Attracting new clients into your holistic practice will absolutely grow your business. Use marketing techniques to become visible to your ideal clients. This is how the majority of holistic practitioners think about growing their businesses – getting new clients through the door.

  1. Make more money per client

FacialI’m so saddened by the number of therapists I see, marketing themselves to the point of exhaustion. It’s one of the reasons I created ‘How To Market Your Holistic Practice’. I want to help you create a business that sustains you energetically as well as financially.  Yes, getting new clients will grow your practice. But it isn’t actually the most profitable way to approach growth. Nor is relentless networking and social media sustainable from an energy point of view. But imagine if you were to make more money from each client you already helped. You could do this either by raising your prices to reflect the true value you give to your clients. Or, encourage people who already know, like and trust you to come back more often.

  1. Offer your existing clients something new

I’ll let you in to a secret. This is usually overlooked and yet it’s how the most sustainable holistic practices grow. Offer your existing clients something new – something that’s currently missing for them. Ask your existing clients, “What would be a miracle for you right now?” or, “Is there anything you would you like to see from me that I’m not already offering through my business?” Then create that product, that service, that package. Profitability follows when you’re offering people what they already know they want and need. And this is especially true when you’re creating for clients that have already bought into your unique approach, philosophy and vibe.

About Lisa Barber

Lisa Barber - Roots and WingsLisa Barber helps complementary, sports and holistic beauty therapists to get more perfect-fit clients and to set up their businesses for the long term. Her video course, ‘How to Market Your Holistic Practice’ is currently available for FHT members. For affordable, DIY marketing techniques and smart, sleaze-free strategies that work, click here to get her online video series.

Guest post: Julia Urquhart, MFHT

Massage tools

Massage tools

I’ve been a practising massage therapist for 12 years now and it’s been an interesting journey, learning new skills at courses and workshops, and meeting other therapists who have been a great source of support and knowledge.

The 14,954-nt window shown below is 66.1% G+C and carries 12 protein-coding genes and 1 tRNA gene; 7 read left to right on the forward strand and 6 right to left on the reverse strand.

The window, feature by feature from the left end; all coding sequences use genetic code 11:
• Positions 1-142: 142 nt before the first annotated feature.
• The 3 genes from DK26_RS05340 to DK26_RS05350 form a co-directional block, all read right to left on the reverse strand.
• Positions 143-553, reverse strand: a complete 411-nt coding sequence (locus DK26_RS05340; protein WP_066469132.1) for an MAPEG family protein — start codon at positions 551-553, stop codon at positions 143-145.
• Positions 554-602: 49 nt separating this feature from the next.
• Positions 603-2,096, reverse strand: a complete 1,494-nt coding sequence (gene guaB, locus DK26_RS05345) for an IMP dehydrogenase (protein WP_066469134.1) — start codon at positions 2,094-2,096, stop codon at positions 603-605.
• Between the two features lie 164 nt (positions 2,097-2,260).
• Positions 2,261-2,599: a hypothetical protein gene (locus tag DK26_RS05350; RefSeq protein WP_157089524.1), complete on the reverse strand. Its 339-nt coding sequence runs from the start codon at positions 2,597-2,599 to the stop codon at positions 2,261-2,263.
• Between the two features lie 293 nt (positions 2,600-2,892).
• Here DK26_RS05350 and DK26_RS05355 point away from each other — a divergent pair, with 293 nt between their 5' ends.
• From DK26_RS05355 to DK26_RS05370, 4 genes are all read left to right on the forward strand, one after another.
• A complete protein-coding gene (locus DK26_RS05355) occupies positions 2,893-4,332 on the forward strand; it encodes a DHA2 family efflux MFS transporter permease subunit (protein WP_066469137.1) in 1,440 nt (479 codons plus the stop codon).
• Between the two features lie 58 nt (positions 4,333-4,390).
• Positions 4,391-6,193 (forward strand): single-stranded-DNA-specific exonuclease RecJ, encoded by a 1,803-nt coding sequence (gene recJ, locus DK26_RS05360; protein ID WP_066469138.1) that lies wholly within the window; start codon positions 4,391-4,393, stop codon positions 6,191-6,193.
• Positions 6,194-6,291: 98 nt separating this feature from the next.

About a year ago, a sports therapist I was swapping treatments with used a massage tool on one on my calves, as they were very tight and the usual techniques weren’t helping. Using a flat tool, with bevelled edges, he worked all the surface fascia and it made such a difference. I was rather impressed by this, so started to incorporate a massage tool into some of my massage treatments, too.

In my other blog posts, I talk about fascia, the marvellous connective tissue that runs throughout our body. This type of massage tool works on fascia to help loosen it. It’s is a great complement to massage as sometimes you can’t tell if the muscle is tightening the fascia or the other way round. You can work fascia with your hands but these tools can give very quick results.

Massage tools are great for general stiffness and tightness, working around scar tissue, as it can help break it down and make it more flexible. It’s also helpful in treating tendinopathies, ligament pain and entrapment syndromes.

FHT Member, Julia Urquhart, is the owner of Mobile Massage Cardiff

For further information about massage tools and a sample of what’s available, read ‘Tools of the trade’ (International Therapist, Issue 87)

Guest post: Helen Roach, MFHT

It is possible to enjoy touch therapies and beauty treatments from the point of cancer diagnosis and beyond?

Guest post: Helen Roach, MFHT

Helen RoachI qualified as a beauty and complementary therapist 20 years ago. Back then, anyone that had been diagnosed with cancer was excluded from having any therapy sessions; a definite no-no, a contra-indication of treatment.